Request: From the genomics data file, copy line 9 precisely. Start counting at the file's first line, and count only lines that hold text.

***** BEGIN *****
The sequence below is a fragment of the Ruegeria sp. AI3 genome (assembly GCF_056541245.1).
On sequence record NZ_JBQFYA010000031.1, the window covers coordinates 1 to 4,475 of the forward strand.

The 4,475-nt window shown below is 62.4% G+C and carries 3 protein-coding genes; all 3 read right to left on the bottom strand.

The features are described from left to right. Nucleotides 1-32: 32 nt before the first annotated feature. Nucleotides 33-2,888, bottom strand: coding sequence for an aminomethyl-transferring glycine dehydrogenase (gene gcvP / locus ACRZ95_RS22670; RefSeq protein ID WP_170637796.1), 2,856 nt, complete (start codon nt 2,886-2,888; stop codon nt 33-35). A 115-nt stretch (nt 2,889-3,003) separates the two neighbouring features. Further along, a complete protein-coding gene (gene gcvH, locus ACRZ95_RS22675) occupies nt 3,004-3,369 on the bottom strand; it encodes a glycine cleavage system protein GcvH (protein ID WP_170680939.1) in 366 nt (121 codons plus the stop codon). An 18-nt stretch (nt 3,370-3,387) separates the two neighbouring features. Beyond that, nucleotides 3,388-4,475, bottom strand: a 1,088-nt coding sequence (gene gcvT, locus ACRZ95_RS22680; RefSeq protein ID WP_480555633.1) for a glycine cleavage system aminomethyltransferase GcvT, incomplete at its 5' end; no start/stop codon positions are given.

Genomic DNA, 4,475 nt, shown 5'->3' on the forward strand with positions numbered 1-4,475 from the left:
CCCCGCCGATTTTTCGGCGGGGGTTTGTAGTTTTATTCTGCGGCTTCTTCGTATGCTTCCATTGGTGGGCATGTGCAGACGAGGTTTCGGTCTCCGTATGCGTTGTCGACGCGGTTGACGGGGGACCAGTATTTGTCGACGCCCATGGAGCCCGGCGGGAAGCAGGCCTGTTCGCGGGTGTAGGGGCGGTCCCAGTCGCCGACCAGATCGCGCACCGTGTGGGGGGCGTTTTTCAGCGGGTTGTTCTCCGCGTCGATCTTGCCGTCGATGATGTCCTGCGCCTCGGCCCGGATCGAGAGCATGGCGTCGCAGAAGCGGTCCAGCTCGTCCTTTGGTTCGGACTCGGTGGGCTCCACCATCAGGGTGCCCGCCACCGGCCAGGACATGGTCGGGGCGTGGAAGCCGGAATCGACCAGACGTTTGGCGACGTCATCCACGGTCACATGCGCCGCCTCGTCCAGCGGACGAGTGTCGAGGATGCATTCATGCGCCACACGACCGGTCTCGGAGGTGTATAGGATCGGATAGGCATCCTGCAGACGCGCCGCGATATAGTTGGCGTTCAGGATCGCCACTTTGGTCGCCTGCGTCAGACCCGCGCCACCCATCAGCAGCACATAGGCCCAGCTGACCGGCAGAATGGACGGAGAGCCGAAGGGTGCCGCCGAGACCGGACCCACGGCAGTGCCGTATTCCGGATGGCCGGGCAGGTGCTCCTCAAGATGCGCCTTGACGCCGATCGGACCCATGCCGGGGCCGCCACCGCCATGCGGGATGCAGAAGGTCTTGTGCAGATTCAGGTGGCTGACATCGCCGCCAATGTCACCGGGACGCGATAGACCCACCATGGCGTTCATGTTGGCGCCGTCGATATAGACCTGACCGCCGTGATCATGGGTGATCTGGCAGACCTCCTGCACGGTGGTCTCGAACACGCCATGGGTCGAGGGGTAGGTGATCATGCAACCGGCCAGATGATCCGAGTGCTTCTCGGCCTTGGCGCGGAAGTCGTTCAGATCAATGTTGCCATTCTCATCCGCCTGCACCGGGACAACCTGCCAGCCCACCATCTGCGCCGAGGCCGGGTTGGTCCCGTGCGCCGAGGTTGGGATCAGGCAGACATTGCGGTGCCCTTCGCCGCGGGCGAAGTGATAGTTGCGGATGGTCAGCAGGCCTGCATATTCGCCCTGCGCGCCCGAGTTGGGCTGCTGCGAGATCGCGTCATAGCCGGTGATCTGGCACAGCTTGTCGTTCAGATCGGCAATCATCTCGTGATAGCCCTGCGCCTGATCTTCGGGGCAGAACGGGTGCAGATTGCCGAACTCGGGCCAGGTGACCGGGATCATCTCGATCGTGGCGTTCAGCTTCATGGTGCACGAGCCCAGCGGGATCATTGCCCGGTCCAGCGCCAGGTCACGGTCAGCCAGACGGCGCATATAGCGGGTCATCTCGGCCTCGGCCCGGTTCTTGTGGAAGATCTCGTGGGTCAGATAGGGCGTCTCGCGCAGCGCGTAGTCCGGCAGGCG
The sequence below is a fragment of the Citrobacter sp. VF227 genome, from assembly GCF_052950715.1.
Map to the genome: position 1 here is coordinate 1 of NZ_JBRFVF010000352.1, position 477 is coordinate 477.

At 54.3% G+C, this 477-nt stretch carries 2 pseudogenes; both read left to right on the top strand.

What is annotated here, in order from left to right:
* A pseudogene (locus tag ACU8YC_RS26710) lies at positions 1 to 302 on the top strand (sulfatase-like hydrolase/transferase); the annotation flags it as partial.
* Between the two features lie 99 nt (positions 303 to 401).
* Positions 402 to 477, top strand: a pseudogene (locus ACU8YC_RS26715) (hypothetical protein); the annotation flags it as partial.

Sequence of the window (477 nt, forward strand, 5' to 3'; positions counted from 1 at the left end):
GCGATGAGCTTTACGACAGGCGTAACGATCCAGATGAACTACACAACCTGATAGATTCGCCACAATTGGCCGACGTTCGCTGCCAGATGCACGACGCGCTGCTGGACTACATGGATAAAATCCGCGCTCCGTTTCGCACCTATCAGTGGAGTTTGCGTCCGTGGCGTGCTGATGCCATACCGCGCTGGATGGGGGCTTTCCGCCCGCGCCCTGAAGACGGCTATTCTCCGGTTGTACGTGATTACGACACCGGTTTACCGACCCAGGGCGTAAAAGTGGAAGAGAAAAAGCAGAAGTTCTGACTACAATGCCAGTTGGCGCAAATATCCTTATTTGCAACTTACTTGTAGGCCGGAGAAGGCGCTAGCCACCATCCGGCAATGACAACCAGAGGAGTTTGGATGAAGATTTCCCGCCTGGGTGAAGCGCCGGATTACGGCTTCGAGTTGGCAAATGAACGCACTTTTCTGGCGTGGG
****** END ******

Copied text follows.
At 54.3% G+C, this 477-nt stretch carries 2 pseudogenes; both read left to right on the top strand.